Neil Fergus is Chief Executive of Intelligent Risks, an international management services consultancy specializing in security project management and major events. He has been involved in the planning and/or delivery of security for five Olympic Games, two FIFA World Cups, and numerous other events including Asian Games, Pan-American Games and Commonwealth Games. Neil and his company have worked on a number of projects in Brazil over the last seven years and he was a member of the Rio de Janeiro Bid Team that worked so hard to win Brazil the privilege of hosting the 2016 Olympic and Paralympic Games. Neil is a recipient of the Award of the Golden Olympic Rings from the President of the International Olympic Committee (IOC) for service to the Olympic Movement.
Neil will be the keynote speaker at Opportunity and Risk: The CSO Roundtable Latin America Summit, to be held December 6-7, 2010, in Rio de Janeiro, Brazil. We talked with Neil about the opportunities and risks in Brazil, the lessons learned from the recent FIFA World Cup games, and what CSOs can gain from attending the event in Rio.
Dynamics: Is it important for senior security executives to be on the lookout for new opportunities for their businesses, in addition to their regular work in assessing risks? Why and how is this done?
Neil Fergus: Modern senior security executives need to do much more to advance the interests of their company than just to understand the severity or complexity of security risks in certain regions or countries. They need to be able to identify and advocate smart solutions to treat and reduce risks and they need to possess the tools to achieve the required outcomes.
In recent years, much of the general international reporting on security issues in Brazil and in Rio de Janeiro has been episodic in nature and much of it has been sensationalist. There are genuine security problems that intermittently confront the local population, as well as international visitors. It's critical to understand the local environment, some of the underlying social issues, the trends in criminal behavior and incidents, and the significant progress that is being made in improving the law and order situation in many parts of the country—particularly Rio de Janeiro and Sao Paulo.
There is a chronic need for effective subject-matter experts and reliable local providers. The ability to promptly complete due diligence checks to confirm the bona fides and suitability of vendors is critical. Therefore, ASIS has a very important role to play in relation to promoting and maintaining skills and standards, and as a professional networking association to assist CSOs to identify skilled, experienced, and ethical service providers.
Q: Why is this an appropriate time for a conference in Rio that looks at opportunities and risks in the region?
NF: Brazil is emerging as a new global super-economy. It is currently the tenth-largest economy in the world and the World Bank estimates it will grow to be the fifth-largest economy, and possibly the fourth, within the next five years. It is a major supplier to developed economies of critical resources and commodities; including iron ore, oil, gas, and agricultural products—and those exports are scheduled to balloon in the next decade.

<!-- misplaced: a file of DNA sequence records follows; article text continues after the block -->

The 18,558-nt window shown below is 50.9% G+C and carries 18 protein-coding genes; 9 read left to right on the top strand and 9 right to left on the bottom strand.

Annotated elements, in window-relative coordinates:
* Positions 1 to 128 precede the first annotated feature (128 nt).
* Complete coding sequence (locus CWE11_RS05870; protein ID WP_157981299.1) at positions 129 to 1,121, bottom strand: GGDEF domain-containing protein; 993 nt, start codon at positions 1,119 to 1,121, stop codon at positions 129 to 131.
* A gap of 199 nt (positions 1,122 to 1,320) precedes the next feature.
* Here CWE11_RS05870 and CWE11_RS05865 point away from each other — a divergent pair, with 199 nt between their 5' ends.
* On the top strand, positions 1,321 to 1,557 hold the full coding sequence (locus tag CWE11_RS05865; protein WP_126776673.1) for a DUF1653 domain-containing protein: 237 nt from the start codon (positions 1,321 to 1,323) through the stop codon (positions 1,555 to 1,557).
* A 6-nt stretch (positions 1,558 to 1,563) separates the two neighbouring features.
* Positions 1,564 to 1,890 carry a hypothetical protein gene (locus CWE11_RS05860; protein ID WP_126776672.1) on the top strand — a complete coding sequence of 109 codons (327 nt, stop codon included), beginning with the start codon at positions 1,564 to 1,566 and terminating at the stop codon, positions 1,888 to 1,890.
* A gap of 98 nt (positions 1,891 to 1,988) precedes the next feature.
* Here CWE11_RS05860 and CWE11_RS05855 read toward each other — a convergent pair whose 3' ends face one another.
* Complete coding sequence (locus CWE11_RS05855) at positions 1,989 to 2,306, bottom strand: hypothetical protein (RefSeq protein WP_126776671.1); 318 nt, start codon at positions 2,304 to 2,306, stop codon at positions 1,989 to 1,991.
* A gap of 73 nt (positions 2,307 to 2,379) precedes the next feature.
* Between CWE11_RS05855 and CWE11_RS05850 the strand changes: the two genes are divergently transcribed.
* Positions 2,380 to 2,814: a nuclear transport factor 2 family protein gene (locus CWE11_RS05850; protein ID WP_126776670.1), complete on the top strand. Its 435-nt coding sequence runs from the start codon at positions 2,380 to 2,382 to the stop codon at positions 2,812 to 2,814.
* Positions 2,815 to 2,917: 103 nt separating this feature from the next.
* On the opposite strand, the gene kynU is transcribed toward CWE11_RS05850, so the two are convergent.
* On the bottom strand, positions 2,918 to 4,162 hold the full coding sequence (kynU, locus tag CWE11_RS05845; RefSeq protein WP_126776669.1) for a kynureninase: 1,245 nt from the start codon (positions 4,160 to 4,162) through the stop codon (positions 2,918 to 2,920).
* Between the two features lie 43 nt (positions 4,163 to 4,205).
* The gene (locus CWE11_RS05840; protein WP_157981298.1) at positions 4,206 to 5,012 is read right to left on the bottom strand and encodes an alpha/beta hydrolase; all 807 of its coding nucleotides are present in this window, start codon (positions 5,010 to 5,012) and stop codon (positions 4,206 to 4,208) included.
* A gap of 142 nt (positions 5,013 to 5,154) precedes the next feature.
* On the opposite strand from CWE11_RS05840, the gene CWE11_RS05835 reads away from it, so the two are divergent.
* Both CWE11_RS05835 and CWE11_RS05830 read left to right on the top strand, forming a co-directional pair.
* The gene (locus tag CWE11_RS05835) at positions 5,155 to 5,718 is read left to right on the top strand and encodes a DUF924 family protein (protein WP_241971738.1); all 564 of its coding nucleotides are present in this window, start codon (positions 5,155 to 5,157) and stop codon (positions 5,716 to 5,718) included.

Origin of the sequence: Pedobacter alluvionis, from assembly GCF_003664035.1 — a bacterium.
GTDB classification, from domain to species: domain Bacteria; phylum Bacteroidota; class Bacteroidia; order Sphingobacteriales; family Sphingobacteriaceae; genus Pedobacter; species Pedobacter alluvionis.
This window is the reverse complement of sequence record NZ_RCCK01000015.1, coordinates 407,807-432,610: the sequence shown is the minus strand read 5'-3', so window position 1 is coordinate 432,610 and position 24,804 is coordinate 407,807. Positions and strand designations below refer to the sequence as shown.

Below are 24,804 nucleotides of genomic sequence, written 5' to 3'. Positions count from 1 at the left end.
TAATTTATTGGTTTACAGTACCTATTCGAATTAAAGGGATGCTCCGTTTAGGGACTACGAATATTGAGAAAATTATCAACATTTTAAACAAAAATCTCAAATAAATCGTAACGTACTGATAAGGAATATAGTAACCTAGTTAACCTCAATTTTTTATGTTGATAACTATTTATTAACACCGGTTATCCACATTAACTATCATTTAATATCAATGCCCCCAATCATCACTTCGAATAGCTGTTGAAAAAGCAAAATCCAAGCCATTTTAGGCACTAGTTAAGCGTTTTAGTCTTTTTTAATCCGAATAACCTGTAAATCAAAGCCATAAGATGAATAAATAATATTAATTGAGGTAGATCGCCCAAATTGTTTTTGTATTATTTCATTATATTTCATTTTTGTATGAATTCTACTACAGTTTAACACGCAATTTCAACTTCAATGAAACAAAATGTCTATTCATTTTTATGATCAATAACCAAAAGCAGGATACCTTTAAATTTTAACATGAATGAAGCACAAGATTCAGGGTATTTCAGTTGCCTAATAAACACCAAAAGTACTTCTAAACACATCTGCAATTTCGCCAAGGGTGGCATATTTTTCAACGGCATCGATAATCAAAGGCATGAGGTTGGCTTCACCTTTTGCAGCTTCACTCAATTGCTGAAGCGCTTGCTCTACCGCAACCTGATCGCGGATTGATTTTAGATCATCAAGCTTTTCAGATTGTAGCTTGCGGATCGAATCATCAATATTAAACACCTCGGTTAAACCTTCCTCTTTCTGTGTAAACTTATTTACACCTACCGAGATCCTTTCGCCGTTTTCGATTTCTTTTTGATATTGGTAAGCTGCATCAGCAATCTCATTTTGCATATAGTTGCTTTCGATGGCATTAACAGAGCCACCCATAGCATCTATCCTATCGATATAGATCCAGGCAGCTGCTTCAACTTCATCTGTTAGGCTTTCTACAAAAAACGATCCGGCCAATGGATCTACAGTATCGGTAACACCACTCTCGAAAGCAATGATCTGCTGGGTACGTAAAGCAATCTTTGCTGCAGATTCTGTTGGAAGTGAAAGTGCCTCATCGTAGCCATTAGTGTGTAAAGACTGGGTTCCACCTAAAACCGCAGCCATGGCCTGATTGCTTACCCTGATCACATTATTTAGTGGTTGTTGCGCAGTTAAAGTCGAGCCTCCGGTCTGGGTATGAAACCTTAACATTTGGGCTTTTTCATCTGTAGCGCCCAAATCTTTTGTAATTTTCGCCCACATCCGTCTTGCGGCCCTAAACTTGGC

The statistics on social progress in recent years have also been extraordinary. Since 2003 the number of people assessed as living in poverty has been reduced by 20 million, from 17 percent of the population to 8.8 percent. Since 2001, the income of the poorest 10 percent of the population has grown at 8 percent per year. The majority of Brazilians—52 percent—is now assessed as lower middle class by international demographers. Since 2003, 13 million new jobs have been created and 12 million people in rural areas have gained access to electricity.
Brazilian society has become more homogenous and regional inequalities have dramatically narrowed. The majority of multinational companies are actively exploring opportunities to invest in the new Brazil: whether they want to partner with Brazilian industry, participate in the commodities sector, invest in infrastructure, or develop a Brazil market for product sales. As in any developing economy there are risks to be mitigated, such as sovereign risks, health-safety risks, and security risks. Now is the ideal time for CSOs to meet in Brazil to further their knowledge on this exciting and dynamic country and to develop a first-hand appreciation of the security environment for the benefit of their corporations.
Q: What are some of the security challenges you identified in the region when you assisted in the planning of the many events you’ve been involved with? Has progress been made on mitigating these?
NF: The challenges in relation to the security of international sporting events and political summits in South America are similar to those experienced in other regions of the world. Whether in Rio, Lima, Buenos Aires or in Beijing, London, or Delhi, there are no chasm-like differences—notwithstanding the nuances of the local environment and resources available. Among the key issues are to ensure security is an integrated functional area with overall master planning, as massive events don't work at optimal levels if planning is delivered in operational silos. Human resource shortages are often a problem for major events. It’s widely recognized that investing in the local workforce with focused capability building and training programs will garner outstanding results. CSOs should note there is a comparatively well-educated and motivated workforce in Brazil that responds positively to appropriate skills training and incentivization.